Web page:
We all have these books right? I mean, as people who read we’re bound to come across at least one book that makes us question our current job, career, relationship, haircut, or any number of other life choices. This happens to me pretty often, with books and even TV shows on occasion. Aside from the books mentioned in Book Riot’s very similar post, which are strictly job-related, here are my top books that have made me sit and think to myself, “Self, wtf are you doing?!”
I grew up going to “deer camp” every fall with my dad and grandpa, along with a slew of other male relatives and family friends. I’m no stranger to the outdoors, but we’re not exactly BFFs, and I’ve never labeled myself an outdoorswoman in any way. But, Edward Abbey’s account of a summer spent as a ranger in Arches National Park (Moab, UT) was life-changing for me. Beautiful scenery, silly tales of park campers, moments of fear and disappointment give the sense that you’re really missing something if you haven’t done this. Most of us don’t have the luxury of taking an entire season off to pursue these lofty dreams, but the minute you do experience them—even in the tiniest of ways—it’s suddenly clear that you were, in fact, missing something.
After reading Desert Solitaire, I made it my mission to at least visit Arches and I did. It was the first National Park I’d been to and it will forever hold a special place in my heart. It’s beautiful and majestic, just like in the book. And it was a little terrifying, even in broad daylight, when you stop to consider the solitude, exposure, and wilderness that can quickly overcome you. (A pretty heavy, unexpected storm rolled in on us while we were there, as they often do, and trapped us in the car for a short while.)
I’m not rugged. I’m not weathered. I’m not sure I even possess the kind of physical and mental strength necessary for being super-outdoorswoman, but Wild made me believe that I could/can do anything! Legitimately, anything.
If you’ve ever not applied for a job or promotion because you lack experience, this might make you reconsider. Why is it that we (I’m referring to women, here) seem to continuously underestimate ourselves?! Sure, learn-as-you-go isn’t exactly a great trail strategy, or life strategy, but it does have its benefits. On the trail, Strayed overcomes physical obstacles and even bigger mental ones. She had me questioning why I’ve not tried more things or taken more risks when they could easily turn out to be the best choices.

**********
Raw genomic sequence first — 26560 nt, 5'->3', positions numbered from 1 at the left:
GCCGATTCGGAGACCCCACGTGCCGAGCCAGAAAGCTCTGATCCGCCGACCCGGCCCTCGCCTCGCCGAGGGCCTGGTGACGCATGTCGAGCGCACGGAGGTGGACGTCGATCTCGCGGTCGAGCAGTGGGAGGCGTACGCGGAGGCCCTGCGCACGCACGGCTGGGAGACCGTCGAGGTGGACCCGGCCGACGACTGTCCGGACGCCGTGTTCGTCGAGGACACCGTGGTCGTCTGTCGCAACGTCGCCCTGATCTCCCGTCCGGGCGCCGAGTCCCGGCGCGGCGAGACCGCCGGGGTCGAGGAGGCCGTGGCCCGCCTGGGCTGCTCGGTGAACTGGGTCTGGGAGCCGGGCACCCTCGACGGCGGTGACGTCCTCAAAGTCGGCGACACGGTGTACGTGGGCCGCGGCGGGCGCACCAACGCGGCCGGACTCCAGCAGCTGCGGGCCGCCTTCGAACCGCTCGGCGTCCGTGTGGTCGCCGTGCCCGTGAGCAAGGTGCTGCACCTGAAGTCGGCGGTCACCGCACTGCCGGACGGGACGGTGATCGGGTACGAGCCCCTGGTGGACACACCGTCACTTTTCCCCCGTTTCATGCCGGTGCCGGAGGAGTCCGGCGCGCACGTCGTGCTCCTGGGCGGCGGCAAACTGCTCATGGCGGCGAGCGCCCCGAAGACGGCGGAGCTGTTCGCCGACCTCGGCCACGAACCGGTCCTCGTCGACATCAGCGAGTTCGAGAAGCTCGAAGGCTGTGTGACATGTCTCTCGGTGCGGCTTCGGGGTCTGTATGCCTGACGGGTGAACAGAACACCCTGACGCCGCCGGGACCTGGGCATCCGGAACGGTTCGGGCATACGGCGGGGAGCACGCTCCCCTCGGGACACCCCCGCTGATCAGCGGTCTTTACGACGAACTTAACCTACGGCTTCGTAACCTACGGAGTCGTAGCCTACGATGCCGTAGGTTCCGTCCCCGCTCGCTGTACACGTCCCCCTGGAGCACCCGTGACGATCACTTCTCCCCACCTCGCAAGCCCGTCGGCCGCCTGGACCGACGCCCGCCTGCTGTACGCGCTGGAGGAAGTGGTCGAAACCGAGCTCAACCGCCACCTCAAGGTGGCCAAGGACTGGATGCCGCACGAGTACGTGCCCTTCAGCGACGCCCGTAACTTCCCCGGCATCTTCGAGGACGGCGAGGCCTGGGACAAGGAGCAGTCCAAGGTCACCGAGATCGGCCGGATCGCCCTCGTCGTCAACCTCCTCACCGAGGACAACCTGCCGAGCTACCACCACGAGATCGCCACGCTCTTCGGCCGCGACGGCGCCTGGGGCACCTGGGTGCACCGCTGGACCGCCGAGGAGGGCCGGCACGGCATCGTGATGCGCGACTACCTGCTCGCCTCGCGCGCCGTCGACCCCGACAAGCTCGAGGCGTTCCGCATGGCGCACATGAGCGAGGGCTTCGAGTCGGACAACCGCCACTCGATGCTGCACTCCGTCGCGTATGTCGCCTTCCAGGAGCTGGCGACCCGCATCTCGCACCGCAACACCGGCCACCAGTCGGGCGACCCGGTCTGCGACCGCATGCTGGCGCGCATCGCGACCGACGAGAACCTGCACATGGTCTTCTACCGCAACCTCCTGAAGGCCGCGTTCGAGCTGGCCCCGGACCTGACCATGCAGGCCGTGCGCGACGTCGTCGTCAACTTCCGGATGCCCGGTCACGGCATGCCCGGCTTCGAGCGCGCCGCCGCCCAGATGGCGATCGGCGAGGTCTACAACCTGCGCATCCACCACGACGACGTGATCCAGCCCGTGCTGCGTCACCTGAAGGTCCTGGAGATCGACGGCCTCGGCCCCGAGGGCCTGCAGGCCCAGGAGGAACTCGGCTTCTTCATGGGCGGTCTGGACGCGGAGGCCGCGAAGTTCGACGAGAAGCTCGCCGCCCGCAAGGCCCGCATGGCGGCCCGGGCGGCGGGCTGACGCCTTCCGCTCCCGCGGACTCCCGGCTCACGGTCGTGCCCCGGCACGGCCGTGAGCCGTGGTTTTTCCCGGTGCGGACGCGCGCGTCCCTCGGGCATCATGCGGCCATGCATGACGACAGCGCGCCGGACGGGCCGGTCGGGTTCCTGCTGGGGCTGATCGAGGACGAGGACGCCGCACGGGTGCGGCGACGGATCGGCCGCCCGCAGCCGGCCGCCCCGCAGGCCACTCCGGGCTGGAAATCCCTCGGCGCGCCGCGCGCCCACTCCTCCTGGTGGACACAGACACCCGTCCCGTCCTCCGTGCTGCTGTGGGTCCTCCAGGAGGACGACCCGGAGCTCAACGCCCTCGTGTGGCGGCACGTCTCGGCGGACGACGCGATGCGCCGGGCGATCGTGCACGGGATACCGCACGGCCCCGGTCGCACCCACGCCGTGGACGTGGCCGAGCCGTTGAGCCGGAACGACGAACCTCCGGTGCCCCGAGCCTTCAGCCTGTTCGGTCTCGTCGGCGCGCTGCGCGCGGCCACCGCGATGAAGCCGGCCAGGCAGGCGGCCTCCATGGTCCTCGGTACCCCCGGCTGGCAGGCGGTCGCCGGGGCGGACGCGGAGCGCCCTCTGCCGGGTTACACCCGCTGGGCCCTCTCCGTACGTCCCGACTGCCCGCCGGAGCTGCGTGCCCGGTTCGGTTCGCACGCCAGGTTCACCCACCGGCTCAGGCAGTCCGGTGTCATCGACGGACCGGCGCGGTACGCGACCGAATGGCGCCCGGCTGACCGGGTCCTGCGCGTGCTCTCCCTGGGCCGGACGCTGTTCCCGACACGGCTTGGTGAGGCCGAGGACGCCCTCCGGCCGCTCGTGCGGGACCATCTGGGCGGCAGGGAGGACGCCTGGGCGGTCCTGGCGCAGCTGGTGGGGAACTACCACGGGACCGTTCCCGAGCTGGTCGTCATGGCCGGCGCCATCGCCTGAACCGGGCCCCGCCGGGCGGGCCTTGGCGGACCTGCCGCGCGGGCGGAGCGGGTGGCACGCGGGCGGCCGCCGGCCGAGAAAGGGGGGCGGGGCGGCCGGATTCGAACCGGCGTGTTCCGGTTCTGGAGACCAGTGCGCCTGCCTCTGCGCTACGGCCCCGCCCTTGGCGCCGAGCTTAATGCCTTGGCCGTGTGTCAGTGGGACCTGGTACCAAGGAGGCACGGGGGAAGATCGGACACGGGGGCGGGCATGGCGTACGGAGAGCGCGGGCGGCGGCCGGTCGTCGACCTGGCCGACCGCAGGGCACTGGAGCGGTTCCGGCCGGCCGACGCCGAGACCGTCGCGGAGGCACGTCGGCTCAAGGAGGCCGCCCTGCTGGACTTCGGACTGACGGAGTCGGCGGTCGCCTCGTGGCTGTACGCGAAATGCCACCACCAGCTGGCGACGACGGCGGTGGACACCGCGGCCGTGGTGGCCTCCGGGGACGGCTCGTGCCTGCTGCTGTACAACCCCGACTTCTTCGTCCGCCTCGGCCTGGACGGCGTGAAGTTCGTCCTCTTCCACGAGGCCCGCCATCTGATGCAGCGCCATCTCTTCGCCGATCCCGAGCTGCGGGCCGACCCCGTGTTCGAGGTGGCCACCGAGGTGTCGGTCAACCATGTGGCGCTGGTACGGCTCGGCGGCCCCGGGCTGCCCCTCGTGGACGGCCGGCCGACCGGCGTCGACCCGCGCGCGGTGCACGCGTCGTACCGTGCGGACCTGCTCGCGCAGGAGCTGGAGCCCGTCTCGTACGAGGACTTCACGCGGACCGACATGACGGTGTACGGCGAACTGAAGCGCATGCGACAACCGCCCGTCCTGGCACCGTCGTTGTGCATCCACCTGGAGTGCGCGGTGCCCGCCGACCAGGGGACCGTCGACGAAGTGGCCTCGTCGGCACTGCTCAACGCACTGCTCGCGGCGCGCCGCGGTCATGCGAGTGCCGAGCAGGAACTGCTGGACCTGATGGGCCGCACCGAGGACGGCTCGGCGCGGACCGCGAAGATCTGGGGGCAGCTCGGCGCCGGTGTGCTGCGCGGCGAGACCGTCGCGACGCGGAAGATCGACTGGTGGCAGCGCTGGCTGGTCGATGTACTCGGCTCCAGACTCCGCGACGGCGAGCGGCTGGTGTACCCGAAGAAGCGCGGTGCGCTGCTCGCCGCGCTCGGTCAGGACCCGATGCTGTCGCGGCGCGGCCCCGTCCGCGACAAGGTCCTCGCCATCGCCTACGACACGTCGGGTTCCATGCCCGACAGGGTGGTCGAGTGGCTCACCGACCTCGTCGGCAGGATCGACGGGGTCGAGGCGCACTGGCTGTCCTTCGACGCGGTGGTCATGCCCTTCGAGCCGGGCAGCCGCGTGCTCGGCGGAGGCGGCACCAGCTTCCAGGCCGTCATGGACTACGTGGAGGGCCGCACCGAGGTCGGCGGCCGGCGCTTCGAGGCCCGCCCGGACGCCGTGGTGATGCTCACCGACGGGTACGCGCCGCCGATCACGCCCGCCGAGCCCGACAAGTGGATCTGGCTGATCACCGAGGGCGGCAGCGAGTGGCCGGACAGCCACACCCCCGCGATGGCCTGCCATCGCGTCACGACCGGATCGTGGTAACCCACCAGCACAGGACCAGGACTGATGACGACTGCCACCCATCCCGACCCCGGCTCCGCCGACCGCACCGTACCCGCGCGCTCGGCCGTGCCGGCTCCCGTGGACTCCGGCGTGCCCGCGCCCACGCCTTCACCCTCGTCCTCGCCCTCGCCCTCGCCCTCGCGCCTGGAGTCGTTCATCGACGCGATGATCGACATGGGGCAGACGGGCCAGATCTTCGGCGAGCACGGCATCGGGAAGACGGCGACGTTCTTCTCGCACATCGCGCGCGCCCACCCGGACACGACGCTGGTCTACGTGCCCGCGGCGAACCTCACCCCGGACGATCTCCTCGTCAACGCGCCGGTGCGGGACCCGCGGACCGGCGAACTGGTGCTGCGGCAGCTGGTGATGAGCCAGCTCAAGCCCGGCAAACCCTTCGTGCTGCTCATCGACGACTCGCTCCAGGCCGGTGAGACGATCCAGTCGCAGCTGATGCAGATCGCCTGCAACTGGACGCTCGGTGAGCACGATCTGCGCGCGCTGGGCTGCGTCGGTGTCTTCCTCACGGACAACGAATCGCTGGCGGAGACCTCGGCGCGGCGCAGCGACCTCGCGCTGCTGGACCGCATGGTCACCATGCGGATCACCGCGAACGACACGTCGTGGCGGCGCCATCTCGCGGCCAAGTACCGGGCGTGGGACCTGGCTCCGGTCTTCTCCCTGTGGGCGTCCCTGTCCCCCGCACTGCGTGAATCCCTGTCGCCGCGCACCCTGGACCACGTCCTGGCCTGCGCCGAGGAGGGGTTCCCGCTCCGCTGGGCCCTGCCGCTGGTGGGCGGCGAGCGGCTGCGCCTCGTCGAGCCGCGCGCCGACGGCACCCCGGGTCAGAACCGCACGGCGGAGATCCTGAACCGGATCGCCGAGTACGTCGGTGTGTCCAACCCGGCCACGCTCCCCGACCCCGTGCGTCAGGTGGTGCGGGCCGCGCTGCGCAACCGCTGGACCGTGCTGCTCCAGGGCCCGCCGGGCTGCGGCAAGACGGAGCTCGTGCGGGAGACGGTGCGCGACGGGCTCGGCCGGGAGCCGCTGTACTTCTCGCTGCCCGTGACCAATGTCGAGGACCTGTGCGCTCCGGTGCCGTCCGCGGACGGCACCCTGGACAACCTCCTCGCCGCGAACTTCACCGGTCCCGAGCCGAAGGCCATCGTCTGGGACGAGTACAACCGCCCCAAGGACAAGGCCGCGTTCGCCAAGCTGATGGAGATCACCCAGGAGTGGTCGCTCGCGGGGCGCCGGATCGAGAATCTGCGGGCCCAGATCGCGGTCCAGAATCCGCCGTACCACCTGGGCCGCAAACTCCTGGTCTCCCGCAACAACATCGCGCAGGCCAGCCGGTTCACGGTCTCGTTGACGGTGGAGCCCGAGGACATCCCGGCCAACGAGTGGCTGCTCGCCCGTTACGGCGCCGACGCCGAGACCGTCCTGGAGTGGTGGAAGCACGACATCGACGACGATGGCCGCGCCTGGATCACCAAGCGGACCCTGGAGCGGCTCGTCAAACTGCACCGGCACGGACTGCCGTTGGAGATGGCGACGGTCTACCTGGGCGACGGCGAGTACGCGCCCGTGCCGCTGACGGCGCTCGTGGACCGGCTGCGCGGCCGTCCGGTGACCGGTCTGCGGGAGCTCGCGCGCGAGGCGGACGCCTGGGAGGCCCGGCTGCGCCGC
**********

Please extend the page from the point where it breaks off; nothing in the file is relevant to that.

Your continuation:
Or anything by the Beat Generation, for that matter. You’ll question your angst (current or otherwise). You’ll question your sense of adventure, love of travel and ideals of the world. It’s all a big ball of questions.
As Sal and Dean travel around America, you’ll long for the freedom of the 1950s (or the freedom you imagine existed then, because in reality, it was probably much, much different). Their wanderlust will inspire yours and in turn your angst with growing up. Why haven’t you traveled cross-country? The US isn’t that big and nothing is really that far away. Why haven’t you had these experiences, friendships and connections? Although it’s all fiction, there’s a hint of reality portrayed when you consider the context and suddenly you’re just a little—or very—jealous. You’ve been living life all wrong, man. It’s time to change!
Yeah, I know. Cliche chick-lit, but just hear me out!
In all honesty, the first half of this book was full of blind rage and hate (sorry, EG). Gilbert is married, lives in NYC, has a great job and seemingly everything else a 20-something girl with a dream to write could want. And what does she do? Whine and bitch, endlessly. She’s insufferable. Then there’s a turn and she has some revelations just like we all will.
Is she really insufferable or is that just her misery speaking? Suddenly, we’re on the bathroom floor crying, alone and you get it. Nothing is perfect, not even your dream job. (Thanks for the heads-up.) And the longer she engages in these activities, the more miserable she becomes. It’s great to have dreams and goals and desires, but Eat, Pray, Love definitely challenges some of the things we’ve been taught about success and happiness—and just what it means to really be successful and happy.
Clearly, the books that strike and inspire me most are about adventure, accompanied with a hint of personal/spiritual growth.